Comparing Dieting Habits of Male and Female College Students of Different BMI’s
Mentor:Loan Kim, Assistant Professor of Nutritional Science, Pepperdine University
Discipline = Nutrition/ Public Health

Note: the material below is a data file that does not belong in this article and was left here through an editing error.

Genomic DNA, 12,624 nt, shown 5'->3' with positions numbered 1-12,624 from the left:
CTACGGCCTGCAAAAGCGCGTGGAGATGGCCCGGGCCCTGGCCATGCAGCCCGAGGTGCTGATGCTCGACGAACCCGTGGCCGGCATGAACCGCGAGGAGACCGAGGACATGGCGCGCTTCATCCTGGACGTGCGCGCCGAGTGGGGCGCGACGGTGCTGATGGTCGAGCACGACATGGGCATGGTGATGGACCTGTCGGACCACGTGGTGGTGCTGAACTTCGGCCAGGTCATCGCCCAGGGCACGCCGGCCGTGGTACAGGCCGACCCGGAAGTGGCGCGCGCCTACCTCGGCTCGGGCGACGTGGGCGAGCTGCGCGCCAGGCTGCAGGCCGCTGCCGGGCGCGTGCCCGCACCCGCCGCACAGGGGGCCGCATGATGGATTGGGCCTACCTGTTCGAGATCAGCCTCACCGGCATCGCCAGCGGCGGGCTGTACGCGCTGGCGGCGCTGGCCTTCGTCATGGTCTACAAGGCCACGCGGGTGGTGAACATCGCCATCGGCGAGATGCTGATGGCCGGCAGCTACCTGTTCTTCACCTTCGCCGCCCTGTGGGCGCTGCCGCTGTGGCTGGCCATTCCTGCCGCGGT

The increase in rates of obesity in America paired with social pressure to be thin has lead to dieting in many college students today. Previous studies have shown that the majority of college women engage in dieting practices in order to lose weight, although results of those studies show that those who dieted more and ate fewer meals tended to have greater BMI’s. In order to assess the differences in dieting behaviors between college students of different BMIs and gender, 50 male and 50 female students at Pepperdine University were asked to fill out a survey assessing dieting attempts, meal frequency, anthropometric measures, and demographics. After analyzing the survey data using IBM SPSS Statistics version 20 software, no significant differences in dieting were found between BMI group. However, several differences were found between gender, reflecting what previous studies have shown. Women reported using more dieting strategies and had a stronger desire to want to lose weight, while the majority of males did not report practicing the same dieting strategies as frequently and were either satisfied with their current weight or wanted to gain weight. The results for males and females occurred regardless of which BMI group they fell into.